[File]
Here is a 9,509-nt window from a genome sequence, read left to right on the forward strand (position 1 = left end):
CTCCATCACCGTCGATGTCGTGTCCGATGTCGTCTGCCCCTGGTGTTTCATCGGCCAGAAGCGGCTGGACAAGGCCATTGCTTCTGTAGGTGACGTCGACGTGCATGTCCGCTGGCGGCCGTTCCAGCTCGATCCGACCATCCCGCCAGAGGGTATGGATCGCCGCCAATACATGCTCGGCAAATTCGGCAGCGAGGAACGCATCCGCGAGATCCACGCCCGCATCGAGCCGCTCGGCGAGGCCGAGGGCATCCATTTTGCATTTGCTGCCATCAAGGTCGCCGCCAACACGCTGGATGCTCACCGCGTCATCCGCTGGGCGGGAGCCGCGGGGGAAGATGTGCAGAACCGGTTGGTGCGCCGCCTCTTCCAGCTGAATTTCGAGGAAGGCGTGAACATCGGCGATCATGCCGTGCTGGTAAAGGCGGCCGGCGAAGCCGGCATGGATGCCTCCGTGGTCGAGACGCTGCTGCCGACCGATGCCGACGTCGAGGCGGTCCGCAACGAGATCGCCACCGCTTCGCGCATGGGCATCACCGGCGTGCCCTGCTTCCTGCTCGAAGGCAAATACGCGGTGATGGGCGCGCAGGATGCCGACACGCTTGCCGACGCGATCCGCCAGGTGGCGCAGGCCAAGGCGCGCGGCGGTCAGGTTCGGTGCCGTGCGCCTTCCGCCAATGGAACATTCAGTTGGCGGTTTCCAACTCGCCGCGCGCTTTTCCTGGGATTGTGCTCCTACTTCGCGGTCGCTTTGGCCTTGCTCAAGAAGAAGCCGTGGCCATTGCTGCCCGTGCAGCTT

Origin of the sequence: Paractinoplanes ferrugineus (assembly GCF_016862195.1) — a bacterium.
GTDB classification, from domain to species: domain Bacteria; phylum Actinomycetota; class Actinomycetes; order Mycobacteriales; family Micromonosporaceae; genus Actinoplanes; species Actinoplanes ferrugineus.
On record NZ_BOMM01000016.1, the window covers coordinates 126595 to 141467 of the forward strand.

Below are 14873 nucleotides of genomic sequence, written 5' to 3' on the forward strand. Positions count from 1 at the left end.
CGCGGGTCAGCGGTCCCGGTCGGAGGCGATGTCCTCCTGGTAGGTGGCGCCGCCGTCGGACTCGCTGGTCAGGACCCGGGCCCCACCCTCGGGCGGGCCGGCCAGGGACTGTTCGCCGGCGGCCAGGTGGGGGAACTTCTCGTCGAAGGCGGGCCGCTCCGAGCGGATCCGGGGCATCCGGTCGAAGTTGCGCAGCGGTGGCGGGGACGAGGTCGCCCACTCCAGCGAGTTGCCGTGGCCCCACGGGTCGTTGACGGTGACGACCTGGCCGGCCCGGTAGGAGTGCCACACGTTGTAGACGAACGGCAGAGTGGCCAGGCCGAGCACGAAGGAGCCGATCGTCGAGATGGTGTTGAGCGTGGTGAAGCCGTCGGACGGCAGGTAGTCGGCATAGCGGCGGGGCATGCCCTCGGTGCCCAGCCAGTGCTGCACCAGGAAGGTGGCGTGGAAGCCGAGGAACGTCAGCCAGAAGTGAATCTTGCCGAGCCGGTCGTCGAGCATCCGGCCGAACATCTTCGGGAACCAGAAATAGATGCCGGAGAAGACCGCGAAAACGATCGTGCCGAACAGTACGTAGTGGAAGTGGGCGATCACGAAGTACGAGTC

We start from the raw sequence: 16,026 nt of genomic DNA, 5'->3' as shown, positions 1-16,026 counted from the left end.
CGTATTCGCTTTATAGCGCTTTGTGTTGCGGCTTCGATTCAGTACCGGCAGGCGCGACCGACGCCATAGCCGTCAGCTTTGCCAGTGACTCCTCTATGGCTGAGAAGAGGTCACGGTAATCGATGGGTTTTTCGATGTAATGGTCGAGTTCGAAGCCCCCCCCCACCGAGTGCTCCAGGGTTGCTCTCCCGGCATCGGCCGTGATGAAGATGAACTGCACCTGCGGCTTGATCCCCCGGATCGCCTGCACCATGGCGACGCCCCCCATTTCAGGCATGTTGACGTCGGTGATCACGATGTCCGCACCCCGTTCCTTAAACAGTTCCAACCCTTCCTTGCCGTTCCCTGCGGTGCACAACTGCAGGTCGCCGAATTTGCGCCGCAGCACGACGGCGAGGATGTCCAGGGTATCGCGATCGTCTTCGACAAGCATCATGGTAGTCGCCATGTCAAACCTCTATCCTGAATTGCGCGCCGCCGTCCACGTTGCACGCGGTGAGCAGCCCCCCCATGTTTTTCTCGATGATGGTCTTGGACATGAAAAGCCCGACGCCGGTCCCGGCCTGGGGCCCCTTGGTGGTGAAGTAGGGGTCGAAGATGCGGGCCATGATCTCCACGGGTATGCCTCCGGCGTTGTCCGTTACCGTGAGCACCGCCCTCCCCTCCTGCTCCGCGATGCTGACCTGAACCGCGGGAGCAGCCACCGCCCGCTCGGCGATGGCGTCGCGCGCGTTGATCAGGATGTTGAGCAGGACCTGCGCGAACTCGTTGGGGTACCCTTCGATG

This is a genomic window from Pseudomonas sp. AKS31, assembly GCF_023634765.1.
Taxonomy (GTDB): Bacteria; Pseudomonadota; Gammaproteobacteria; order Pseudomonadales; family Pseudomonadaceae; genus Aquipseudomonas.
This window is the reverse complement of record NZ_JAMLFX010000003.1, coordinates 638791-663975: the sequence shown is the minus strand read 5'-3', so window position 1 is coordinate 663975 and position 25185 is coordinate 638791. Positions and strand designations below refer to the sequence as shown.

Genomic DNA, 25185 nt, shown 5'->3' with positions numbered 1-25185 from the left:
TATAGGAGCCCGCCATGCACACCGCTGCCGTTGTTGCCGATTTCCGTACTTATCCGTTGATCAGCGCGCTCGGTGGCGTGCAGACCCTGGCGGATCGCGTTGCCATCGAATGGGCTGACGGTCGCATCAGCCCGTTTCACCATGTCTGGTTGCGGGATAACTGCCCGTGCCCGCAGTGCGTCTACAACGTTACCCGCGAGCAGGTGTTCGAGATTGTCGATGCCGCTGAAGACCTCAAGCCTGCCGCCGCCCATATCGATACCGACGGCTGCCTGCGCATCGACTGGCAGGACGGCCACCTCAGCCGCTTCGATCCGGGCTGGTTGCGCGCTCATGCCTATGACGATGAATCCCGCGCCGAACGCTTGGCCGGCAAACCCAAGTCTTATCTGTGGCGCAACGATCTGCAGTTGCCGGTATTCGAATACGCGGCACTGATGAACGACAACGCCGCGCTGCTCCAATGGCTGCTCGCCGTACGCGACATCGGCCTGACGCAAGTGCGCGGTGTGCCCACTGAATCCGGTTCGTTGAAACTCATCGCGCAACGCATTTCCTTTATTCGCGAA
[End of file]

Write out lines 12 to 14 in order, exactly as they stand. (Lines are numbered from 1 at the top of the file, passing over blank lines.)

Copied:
This window is the reverse complement of record NZ_JAMLFX010000003.1, coordinates 638791-663975: the sequence shown is the minus strand read 5'-3', so window position 1 is coordinate 663975 and position 25185 is coordinate 638791. Positions and strand designations below refer to the sequence as shown.

Genomic DNA, 25185 nt, shown 5'->3' with positions numbered 1-25185 from the left:
TATAGGAGCCCGCCATGCACACCGCTGCCGTTGTTGCCGATTTCCGTACTTATCCGTTGATCAGCGCGCTCGGTGGCGTGCAGACCCTGGCGGATCGCGTTGCCATCGAATGGGCTGACGGTCGCATCAGCCCGTTTCACCATGTCTGGTTGCGGGATAACTGCCCGTGCCCGCAGTGCGTCTACAACGTTACCCGCGAGCAGGTGTTCGAGATTGTCGATGCCGCTGAAGACCTCAAGCCTGCCGCCGCCCATATCGATACCGACGGCTGCCTGCGCATCGACTGGCAGGACGGCCACCTCAGCCGCTTCGATCCGGGCTGGTTGCGCGCTCATGCCTATGACGATGAATCCCGCGCCGAACGCTTGGCCGGCAAACCCAAGTCTTATCTGTGGCGCAACGATCTGCAGTTGCCGGTATTCGAATACGCGGCACTGATGAACGACAACGCCGCGCTGCTCCAATGGCTGCTCGCCGTACGCGACATCGGCCTGACGCAAGTGCGCGGTGTGCCCACTGAATCCGGTTCGTTGAAACTCATCGCGCAACGCATTTCCTTTATTCGCGAA